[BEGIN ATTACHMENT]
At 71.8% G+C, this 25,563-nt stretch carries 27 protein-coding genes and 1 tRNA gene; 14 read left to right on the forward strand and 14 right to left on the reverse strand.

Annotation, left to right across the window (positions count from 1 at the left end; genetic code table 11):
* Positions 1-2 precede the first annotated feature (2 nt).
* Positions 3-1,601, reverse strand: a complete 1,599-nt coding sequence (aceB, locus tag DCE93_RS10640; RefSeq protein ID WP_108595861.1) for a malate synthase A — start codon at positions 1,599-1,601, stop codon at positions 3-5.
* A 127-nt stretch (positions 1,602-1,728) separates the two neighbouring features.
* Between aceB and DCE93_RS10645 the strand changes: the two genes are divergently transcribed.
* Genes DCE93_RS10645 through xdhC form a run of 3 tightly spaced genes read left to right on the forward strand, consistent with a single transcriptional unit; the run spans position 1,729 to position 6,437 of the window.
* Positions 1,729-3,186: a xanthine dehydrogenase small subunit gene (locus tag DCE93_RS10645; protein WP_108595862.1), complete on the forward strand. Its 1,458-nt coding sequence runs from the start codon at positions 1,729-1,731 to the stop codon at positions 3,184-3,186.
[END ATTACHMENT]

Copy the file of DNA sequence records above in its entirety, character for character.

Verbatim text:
At 71.8% G+C, this 25,563-nt stretch carries 27 protein-coding genes and 1 tRNA gene; 14 read left to right on the forward strand and 14 right to left on the reverse strand.

Annotation, left to right across the window (positions count from 1 at the left end; genetic code table 11):
* Positions 1-2 precede the first annotated feature (2 nt).
* Positions 3-1,601, reverse strand: a complete 1,599-nt coding sequence (aceB, locus tag DCE93_RS10640; RefSeq protein ID WP_108595861.1) for a malate synthase A — start codon at positions 1,599-1,601, stop codon at positions 3-5.
* A 127-nt stretch (positions 1,602-1,728) separates the two neighbouring features.
* Between aceB and DCE93_RS10645 the strand changes: the two genes are divergently transcribed.
* Genes DCE93_RS10645 through xdhC form a run of 3 tightly spaced genes read left to right on the forward strand, consistent with a single transcriptional unit; the run spans position 1,729 to position 6,437 of the window.
* Positions 1,729-3,186: a xanthine dehydrogenase small subunit gene (locus tag DCE93_RS10645; protein WP_108595862.1), complete on the forward strand. Its 1,458-nt coding sequence runs from the start codon at positions 1,729-1,731 to the stop codon at positions 3,184-3,186.